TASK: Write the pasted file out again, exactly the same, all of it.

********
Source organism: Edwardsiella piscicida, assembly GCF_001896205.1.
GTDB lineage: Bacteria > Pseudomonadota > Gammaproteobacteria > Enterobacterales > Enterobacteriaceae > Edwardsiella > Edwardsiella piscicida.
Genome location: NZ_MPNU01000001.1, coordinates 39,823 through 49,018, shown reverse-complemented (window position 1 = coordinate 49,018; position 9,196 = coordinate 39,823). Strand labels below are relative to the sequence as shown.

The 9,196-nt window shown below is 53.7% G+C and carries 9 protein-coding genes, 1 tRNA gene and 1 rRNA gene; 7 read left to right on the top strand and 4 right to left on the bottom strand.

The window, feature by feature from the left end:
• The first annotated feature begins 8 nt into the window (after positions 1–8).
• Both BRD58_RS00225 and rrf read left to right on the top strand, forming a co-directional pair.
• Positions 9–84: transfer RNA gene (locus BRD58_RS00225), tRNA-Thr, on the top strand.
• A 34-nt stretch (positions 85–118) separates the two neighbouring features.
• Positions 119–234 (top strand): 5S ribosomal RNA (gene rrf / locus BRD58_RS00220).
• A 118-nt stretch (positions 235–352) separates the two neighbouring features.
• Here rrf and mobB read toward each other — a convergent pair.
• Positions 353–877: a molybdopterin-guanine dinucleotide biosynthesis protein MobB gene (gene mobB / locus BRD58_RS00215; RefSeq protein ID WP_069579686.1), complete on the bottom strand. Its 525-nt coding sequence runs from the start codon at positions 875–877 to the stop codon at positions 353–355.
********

Source organism: Edwardsiella piscicida, assembly GCF_001896205.1.
GTDB lineage: Bacteria > Pseudomonadota > Gammaproteobacteria > Enterobacterales > Enterobacteriaceae > Edwardsiella > Edwardsiella piscicida.
Genome location: NZ_MPNU01000001.1, coordinates 39,823 through 49,018, shown reverse-complemented (window position 1 = coordinate 49,018; position 9,196 = coordinate 39,823). Strand labels below are relative to the sequence as shown.

The 9,196-nt window shown below is 53.7% G+C and carries 9 protein-coding genes, 1 tRNA gene and 1 rRNA gene; 7 read left to right on the top strand and 4 right to left on the bottom strand.

The window, feature by feature from the left end:
• The first annotated feature begins 8 nt into the window (after positions 1–8).
• Both BRD58_RS00225 and rrf read left to right on the top strand, forming a co-directional pair.
• Positions 9–84: transfer RNA gene (locus BRD58_RS00225), tRNA-Thr, on the top strand.
• A 34-nt stretch (positions 85–118) separates the two neighbouring features.
• Positions 119–234 (top strand): 5S ribosomal RNA (gene rrf / locus BRD58_RS00220).
• A 118-nt stretch (positions 235–352) separates the two neighbouring features.
• Here rrf and mobB read toward each other — a convergent pair.
• Positions 353–877: a molybdopterin-guanine dinucleotide biosynthesis protein MobB gene (gene mobB / locus BRD58_RS00215; RefSeq protein ID WP_069579686.1), complete on the bottom strand. Its 525-nt coding sequence runs from the start codon at positions 875–877 to the stop codon at positions 353–355.